Essay 3 Assignment Instructions English 101 Paper #3: Comparative Analysis Forma
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Essay 3 Assignment Instructions
English 101 Paper #3: Comparative Analysis
Formatting/Length: 4 Full Pages Minimum, Double-spaced, 12 Point Font, Default
Margins, Works Cited Page.
We live in a digital world that continually floods us with information and varying
perspectives on the issues that are important to us. This pluralism is a good thing, as it
introduces us to many perspectives and voices that we may never have heard, but it
also challenges us to think critically about how these different perspectives, ideas, and
arguments compare to one another and to our own arguments and ideas. We compare
things all the time—music, movies, restaurants, classes, etc.—but this assignment is
challenging you to go one step further by developing a comparative analysis, an
analysis that pays close attention to the differences and similarities of the arguments of
two different authors writing about the same issue.
choose two of articles and write a four-page rhetorical analysis that compares and contrasts the rhetorical and/or narrative arguments of each author and develops an evaluative claim
that explains to your own readers what your analysis tells them about the issue. Your comparison of the two different texts might lead you to endorse one position over the other and say it is a more persuasive argument, or it might lead you to consider a middle-ground between the two positions, or even to develop the claim that both authors miss an important issue or point. Your evaluation up to you, but you must be able to support it by pointing to clear evidence from the texts
Keys to Writing a Successful Comparative Analysis
spend some time outlining the key arguments, examples, and rhetorical
or narrative strategies of each article. Annotate each article carefully, looking most
specifically at their major thesis or overarching argument and the supporting
arguments and evidence that each author gives to support this argument. Spend
some time also analyzing the differences and similarities in the audience, purpose,
and context of each article. As you do this, you may find it useful to take a blank
sheet of paper and divide it into two columns—one for each author—and list out
major arguments and rhetorical strategies for each. This will help you visualize
points of comparison and contrast more easily.
Developing an Evaluative Claim:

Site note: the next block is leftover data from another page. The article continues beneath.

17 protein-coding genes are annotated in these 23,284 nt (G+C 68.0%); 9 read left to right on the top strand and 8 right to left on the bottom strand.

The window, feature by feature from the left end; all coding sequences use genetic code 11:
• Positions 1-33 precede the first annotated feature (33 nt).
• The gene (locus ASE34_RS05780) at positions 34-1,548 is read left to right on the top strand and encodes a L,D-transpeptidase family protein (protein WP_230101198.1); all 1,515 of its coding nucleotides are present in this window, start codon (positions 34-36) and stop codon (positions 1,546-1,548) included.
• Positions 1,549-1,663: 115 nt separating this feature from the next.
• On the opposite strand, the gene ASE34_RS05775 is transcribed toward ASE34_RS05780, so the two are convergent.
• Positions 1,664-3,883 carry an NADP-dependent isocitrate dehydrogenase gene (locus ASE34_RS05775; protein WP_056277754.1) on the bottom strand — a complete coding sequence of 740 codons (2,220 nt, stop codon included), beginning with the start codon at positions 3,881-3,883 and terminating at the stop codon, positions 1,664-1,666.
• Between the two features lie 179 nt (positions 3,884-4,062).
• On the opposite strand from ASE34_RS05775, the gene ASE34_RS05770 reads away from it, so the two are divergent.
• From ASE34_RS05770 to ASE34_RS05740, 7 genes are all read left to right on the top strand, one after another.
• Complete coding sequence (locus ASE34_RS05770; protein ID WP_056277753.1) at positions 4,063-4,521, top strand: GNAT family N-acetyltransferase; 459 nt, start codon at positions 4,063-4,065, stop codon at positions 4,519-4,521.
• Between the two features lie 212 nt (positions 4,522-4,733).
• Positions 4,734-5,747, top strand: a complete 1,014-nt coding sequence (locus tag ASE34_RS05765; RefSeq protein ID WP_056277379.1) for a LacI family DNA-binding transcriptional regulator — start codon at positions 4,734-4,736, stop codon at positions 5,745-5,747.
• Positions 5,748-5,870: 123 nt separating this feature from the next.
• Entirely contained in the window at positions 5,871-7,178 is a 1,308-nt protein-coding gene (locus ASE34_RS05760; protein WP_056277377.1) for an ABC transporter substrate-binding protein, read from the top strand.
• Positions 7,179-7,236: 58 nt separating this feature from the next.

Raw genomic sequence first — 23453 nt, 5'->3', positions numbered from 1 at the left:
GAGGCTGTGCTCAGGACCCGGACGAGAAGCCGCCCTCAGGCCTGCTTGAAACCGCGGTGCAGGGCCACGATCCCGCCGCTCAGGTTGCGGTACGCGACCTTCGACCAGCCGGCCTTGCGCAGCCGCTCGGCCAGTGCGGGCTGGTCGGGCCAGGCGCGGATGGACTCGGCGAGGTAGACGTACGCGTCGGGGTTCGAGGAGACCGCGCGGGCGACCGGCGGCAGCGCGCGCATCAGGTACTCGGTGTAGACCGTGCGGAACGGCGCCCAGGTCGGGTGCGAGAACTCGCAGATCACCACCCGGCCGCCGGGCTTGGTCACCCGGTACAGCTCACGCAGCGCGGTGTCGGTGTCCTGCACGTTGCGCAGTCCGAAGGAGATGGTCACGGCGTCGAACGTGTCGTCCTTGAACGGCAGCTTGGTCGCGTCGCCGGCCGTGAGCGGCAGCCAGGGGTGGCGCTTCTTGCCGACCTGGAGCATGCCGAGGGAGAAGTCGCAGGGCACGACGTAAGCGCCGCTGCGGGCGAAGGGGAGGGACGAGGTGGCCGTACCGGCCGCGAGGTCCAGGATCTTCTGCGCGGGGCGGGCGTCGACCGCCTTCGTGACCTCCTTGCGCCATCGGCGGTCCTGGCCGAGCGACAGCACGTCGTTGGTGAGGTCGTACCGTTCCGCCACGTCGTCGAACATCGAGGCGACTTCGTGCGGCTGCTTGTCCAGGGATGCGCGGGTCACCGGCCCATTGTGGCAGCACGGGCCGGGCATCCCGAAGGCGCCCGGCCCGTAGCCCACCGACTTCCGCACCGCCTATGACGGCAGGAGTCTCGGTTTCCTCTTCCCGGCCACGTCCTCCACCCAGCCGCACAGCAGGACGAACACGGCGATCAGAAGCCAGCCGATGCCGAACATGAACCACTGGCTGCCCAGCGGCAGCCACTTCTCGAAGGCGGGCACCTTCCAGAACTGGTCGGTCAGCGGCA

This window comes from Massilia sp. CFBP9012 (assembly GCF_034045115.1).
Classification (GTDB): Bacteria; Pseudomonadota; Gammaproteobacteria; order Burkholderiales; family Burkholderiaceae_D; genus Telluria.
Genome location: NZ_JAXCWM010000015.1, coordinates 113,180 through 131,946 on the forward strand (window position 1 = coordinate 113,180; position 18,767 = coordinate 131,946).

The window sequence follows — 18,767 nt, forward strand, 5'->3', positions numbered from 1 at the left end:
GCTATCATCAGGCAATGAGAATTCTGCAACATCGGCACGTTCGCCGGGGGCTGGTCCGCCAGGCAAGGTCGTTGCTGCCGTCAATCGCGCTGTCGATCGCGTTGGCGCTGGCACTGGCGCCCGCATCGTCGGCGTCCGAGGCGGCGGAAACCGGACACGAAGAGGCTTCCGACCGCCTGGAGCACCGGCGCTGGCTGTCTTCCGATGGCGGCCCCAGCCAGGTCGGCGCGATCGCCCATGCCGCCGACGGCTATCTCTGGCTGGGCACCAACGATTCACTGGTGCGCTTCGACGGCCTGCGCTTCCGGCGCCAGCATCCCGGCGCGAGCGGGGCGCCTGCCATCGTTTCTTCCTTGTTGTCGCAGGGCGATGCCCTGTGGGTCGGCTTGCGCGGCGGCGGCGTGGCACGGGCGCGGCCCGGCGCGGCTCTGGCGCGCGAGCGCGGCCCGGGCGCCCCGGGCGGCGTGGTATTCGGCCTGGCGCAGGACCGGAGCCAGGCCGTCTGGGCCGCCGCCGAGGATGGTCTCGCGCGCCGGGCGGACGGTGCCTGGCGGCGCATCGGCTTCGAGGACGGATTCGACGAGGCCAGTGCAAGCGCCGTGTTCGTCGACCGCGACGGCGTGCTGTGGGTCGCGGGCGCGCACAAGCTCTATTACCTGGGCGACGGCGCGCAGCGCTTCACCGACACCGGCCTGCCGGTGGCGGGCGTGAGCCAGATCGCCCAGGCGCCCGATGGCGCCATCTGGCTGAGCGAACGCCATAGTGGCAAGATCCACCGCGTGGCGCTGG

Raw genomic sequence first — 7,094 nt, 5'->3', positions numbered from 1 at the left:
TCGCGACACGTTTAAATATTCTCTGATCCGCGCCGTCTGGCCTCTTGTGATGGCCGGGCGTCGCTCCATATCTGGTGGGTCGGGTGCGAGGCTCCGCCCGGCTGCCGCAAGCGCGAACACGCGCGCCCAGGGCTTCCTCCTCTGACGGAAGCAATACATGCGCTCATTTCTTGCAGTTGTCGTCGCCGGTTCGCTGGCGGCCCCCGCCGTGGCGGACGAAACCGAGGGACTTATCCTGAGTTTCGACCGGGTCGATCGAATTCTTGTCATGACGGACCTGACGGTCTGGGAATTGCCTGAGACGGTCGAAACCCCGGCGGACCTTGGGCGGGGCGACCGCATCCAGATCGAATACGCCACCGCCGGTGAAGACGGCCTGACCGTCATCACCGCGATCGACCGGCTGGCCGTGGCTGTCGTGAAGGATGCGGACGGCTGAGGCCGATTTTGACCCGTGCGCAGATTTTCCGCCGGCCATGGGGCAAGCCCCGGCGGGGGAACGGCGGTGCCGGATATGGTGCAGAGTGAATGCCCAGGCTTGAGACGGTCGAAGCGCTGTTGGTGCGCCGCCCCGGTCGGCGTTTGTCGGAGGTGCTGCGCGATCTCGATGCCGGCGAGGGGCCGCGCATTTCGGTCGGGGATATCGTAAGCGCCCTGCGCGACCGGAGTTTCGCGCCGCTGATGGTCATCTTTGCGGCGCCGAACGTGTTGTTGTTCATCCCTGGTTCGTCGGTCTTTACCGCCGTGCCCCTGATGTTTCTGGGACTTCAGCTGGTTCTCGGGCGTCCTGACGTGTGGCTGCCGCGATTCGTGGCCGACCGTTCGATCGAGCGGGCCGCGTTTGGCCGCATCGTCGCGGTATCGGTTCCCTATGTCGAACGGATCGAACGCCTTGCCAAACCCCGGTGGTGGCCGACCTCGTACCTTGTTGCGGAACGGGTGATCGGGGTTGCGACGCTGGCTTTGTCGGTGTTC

remember that your goal or purpose is not simply
to compare and contrast, or say this essay is different than the other, but to develop
a claim about which essay you think advances the more persuasive argument or
another evaluative claim—each essay misses an important point, for example—and
provide evidence from our analysis of the essays that supports this claim.
There are several ways you might organize a comparative analysis,
but since you are juggling two different texts, you will want to help readers keep
track of the information. You can do this by organizing the body of your essay in a
way that moves from text-to-text or theme-to-theme. If you are having trouble getting
started, you may find the approach below helpful. It moves text-to-text. This is not
the only way to organize your essay, though.
Summarizing the Different Perspectives:
in the introduction or in a body paragraph following the introduction, set up the context of the debate by summarizing how the different ideas you find in the essay you chose and in the texts you found through your research complement and disagree on the issue. Provide a clear but succinct
overview of the debate.
Articulating your Evaluative Stance: develop a thesis that clearly explains your
evaluative claim and the reasons you hold it. This means that you will want to
explain how you evaluate the debate between the different sources you find. Think
about the following questions: (1) What do we learn or understand through your
analysis of the different perspectives? (2) Does one perspective seem to be more
persuasive? (3) Are there problems with the arguments of each of the perspectives
that still need to be addressed? (4) Are there areas of common ground between the
perspectives that could change how we understand the debate?
Analyzing the Perspectives: in first part of the body of your paper, analyze the
different arguments on the issue from both the essay you chose from our readings
and the sources that you found through your research. Look specifically at the
claims that they make (their overall thesis), the evidence they use to support them
(reasons), and the rhetorical strategies that they use to persuade their audience.